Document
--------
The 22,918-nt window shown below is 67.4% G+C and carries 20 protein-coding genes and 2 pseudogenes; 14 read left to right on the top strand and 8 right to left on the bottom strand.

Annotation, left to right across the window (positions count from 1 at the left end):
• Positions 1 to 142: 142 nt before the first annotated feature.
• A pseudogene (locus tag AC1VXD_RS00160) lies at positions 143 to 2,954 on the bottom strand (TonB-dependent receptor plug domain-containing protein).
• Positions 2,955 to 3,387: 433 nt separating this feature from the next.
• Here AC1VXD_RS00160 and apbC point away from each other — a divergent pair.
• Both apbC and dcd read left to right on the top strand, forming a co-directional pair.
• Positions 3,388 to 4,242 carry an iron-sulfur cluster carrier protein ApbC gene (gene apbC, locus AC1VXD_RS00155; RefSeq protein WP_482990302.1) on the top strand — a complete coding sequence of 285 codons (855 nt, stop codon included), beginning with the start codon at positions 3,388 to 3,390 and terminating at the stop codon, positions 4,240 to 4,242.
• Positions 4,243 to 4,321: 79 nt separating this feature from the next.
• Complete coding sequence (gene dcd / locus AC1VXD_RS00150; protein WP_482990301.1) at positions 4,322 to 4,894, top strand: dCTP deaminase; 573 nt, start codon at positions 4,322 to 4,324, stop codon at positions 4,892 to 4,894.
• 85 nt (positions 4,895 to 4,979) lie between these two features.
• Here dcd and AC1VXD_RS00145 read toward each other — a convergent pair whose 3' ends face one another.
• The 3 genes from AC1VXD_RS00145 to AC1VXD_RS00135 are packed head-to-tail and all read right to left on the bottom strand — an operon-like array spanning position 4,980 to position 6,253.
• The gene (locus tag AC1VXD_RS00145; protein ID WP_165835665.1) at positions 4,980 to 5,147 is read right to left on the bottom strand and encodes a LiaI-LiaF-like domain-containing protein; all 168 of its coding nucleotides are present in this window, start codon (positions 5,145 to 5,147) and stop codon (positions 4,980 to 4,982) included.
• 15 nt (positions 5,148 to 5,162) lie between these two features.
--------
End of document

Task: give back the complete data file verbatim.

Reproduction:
The 22,918-nt window shown below is 67.4% G+C and carries 20 protein-coding genes and 2 pseudogenes; 14 read left to right on the top strand and 8 right to left on the bottom strand.

Annotation, left to right across the window (positions count from 1 at the left end):
• Positions 1 to 142: 142 nt before the first annotated feature.
• A pseudogene (locus tag AC1VXD_RS00160) lies at positions 143 to 2,954 on the bottom strand (TonB-dependent receptor plug domain-containing protein).
• Positions 2,955 to 3,387: 433 nt separating this feature from the next.
• Here AC1VXD_RS00160 and apbC point away from each other — a divergent pair.
• Both apbC and dcd read left to right on the top strand, forming a co-directional pair.
• Positions 3,388 to 4,242 carry an iron-sulfur cluster carrier protein ApbC gene (gene apbC, locus AC1VXD_RS00155; RefSeq protein WP_482990302.1) on the top strand — a complete coding sequence of 285 codons (855 nt, stop codon included), beginning with the start codon at positions 3,388 to 3,390 and terminating at the stop codon, positions 4,240 to 4,242.
• Positions 4,243 to 4,321: 79 nt separating this feature from the next.
• Complete coding sequence (gene dcd / locus AC1VXD_RS00150; protein WP_482990301.1) at positions 4,322 to 4,894, top strand: dCTP deaminase; 573 nt, start codon at positions 4,322 to 4,324, stop codon at positions 4,892 to 4,894.
• 85 nt (positions 4,895 to 4,979) lie between these two features.
• Here dcd and AC1VXD_RS00145 read toward each other — a convergent pair whose 3' ends face one another.
• The 3 genes from AC1VXD_RS00145 to AC1VXD_RS00135 are packed head-to-tail and all read right to left on the bottom strand — an operon-like array spanning position 4,980 to position 6,253.
• The gene (locus tag AC1VXD_RS00145; protein ID WP_165835665.1) at positions 4,980 to 5,147 is read right to left on the bottom strand and encodes a LiaI-LiaF-like domain-containing protein; all 168 of its coding nucleotides are present in this window, start codon (positions 5,145 to 5,147) and stop codon (positions 4,980 to 4,982) included.
• 15 nt (positions 5,148 to 5,162) lie between these two features.